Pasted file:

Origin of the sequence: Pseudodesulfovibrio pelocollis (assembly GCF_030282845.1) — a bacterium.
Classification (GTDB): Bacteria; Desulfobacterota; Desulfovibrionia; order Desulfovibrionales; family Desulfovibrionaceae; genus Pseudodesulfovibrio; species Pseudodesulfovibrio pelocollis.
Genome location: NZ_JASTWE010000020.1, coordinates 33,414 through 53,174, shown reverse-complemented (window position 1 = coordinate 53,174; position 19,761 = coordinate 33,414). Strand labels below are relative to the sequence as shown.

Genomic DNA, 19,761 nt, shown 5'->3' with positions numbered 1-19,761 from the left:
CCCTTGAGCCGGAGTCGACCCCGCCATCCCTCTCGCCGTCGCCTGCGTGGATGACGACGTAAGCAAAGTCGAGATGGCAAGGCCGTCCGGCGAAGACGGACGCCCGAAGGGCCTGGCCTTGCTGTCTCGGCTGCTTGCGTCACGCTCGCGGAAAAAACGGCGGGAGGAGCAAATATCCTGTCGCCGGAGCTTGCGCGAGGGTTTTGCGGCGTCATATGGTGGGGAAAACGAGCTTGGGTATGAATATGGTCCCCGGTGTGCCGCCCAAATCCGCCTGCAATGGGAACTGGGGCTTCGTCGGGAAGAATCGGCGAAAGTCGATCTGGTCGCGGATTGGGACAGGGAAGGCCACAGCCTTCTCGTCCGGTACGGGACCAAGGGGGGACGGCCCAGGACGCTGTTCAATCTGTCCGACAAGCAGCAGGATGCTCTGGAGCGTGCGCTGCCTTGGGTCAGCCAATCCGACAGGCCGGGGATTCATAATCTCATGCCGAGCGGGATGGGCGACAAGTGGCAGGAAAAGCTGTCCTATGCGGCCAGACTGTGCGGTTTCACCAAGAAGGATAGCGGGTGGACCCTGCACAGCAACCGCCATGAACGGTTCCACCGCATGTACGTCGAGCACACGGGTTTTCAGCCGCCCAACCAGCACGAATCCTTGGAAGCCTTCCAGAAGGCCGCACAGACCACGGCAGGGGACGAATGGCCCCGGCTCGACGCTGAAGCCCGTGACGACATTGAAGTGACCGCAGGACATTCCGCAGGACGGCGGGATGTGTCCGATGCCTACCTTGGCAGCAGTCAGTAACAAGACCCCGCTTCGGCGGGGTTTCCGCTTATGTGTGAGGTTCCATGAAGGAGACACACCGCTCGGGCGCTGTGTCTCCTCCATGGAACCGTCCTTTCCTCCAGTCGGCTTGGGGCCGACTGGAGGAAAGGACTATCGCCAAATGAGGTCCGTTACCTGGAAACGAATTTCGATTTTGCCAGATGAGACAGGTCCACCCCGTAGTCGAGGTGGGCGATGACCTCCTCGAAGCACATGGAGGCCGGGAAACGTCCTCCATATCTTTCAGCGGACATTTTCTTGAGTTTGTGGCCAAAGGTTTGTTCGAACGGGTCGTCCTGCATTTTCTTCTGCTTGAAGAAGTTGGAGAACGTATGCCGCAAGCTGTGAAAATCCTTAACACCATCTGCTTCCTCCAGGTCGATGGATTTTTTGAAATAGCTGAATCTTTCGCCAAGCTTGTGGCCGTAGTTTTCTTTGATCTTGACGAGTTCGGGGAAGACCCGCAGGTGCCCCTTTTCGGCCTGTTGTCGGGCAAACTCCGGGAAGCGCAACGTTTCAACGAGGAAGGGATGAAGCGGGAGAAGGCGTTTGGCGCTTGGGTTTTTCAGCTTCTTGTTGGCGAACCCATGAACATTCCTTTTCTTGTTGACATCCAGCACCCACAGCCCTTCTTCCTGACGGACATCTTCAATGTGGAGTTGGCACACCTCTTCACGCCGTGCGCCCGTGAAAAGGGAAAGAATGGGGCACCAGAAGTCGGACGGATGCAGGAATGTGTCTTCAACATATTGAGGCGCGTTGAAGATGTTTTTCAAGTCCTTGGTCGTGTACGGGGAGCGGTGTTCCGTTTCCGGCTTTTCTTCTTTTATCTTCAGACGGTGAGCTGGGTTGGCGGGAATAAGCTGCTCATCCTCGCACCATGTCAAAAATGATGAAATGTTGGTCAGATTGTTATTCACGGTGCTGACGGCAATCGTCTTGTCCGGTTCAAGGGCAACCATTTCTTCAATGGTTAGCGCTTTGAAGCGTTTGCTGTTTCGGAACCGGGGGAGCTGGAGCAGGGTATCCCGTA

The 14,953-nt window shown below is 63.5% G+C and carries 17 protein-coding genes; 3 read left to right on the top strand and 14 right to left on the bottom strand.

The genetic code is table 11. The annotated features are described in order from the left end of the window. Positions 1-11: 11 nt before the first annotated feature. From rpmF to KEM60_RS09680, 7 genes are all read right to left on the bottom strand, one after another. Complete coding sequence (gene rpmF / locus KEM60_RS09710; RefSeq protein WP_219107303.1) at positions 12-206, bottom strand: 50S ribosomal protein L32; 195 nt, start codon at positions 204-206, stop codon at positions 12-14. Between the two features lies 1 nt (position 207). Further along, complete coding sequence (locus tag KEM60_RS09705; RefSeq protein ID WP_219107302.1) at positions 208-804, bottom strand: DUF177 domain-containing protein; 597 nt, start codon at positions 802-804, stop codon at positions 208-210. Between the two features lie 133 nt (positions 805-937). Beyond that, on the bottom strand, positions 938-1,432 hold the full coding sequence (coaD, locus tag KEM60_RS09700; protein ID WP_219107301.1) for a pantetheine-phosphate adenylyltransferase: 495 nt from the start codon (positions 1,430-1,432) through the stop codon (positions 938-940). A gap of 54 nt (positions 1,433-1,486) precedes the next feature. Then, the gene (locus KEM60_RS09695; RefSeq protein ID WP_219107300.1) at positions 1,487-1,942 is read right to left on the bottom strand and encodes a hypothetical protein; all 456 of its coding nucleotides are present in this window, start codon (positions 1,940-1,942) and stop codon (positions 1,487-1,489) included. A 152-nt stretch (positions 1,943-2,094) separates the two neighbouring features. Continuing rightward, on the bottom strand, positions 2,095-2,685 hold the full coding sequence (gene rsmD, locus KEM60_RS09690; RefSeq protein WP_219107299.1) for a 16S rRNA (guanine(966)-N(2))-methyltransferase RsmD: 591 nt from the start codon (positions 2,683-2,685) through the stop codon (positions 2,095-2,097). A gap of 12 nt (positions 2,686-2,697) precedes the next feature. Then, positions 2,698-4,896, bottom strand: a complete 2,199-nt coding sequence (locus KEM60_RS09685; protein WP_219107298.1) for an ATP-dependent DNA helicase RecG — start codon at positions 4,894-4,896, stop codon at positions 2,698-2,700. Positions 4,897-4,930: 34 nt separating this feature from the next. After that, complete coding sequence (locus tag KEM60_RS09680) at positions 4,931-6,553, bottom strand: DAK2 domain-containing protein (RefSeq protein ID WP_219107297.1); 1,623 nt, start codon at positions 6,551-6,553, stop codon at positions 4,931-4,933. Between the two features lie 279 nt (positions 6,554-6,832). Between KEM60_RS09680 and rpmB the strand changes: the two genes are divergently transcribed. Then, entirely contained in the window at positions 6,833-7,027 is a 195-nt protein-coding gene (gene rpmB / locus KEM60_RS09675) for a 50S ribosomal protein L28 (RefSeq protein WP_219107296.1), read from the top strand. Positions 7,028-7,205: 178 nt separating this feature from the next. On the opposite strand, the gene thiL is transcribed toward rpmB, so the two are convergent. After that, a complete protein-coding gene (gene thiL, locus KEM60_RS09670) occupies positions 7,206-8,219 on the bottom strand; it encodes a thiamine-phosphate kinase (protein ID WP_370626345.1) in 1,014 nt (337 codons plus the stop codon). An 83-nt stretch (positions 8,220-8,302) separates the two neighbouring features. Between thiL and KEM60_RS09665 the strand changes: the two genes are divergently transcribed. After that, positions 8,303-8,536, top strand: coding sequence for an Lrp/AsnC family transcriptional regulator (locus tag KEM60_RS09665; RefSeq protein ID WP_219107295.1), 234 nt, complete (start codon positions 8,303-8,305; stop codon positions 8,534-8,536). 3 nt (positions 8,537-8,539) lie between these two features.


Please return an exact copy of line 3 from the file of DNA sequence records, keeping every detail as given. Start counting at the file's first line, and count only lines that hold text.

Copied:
Genome location: NZ_JASTWE010000020.1, coordinates 33,414 through 53,174, shown reverse-complemented (window position 1 = coordinate 53,174; position 19,761 = coordinate 33,414). Strand labels below are relative to the sequence as shown.